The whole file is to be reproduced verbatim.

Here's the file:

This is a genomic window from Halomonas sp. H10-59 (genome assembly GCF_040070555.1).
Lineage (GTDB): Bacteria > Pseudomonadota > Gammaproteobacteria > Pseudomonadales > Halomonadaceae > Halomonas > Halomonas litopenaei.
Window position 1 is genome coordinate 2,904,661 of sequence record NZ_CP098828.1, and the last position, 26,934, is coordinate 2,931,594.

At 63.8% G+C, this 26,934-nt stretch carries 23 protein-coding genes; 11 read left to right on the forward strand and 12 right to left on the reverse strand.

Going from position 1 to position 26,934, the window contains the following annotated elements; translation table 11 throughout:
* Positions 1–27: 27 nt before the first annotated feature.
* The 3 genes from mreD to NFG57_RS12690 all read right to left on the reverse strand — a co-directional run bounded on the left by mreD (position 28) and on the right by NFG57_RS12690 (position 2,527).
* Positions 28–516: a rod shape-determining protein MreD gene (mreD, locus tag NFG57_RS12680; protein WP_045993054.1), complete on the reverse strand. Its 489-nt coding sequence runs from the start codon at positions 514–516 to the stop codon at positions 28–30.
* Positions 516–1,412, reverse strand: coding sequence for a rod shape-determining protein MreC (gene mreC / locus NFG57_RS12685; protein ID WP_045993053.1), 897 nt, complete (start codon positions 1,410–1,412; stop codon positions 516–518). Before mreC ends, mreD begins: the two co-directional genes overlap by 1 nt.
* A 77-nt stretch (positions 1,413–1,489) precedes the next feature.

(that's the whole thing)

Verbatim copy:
This is a genomic window from Halomonas sp. H10-59 (genome assembly GCF_040070555.1).
Lineage (GTDB): Bacteria > Pseudomonadota > Gammaproteobacteria > Pseudomonadales > Halomonadaceae > Halomonas > Halomonas litopenaei.
Window position 1 is genome coordinate 2,904,661 of sequence record NZ_CP098828.1, and the last position, 26,934, is coordinate 2,931,594.

At 63.8% G+C, this 26,934-nt stretch carries 23 protein-coding genes; 11 read left to right on the forward strand and 12 right to left on the reverse strand.

Going from position 1 to position 26,934, the window contains the following annotated elements; translation table 11 throughout:
* Positions 1–27: 27 nt before the first annotated feature.
* The 3 genes from mreD to NFG57_RS12690 all read right to left on the reverse strand — a co-directional run bounded on the left by mreD (position 28) and on the right by NFG57_RS12690 (position 2,527).
* Positions 28–516: a rod shape-determining protein MreD gene (mreD, locus tag NFG57_RS12680; protein WP_045993054.1), complete on the reverse strand. Its 489-nt coding sequence runs from the start codon at positions 514–516 to the stop codon at positions 28–30.
* Positions 516–1,412, reverse strand: coding sequence for a rod shape-determining protein MreC (gene mreC / locus NFG57_RS12685; protein ID WP_045993053.1), 897 nt, complete (start codon positions 1,410–1,412; stop codon positions 516–518). Before mreC ends, mreD begins: the two co-directional genes overlap by 1 nt.
* A 77-nt stretch (positions 1,413–1,489) precedes the next feature.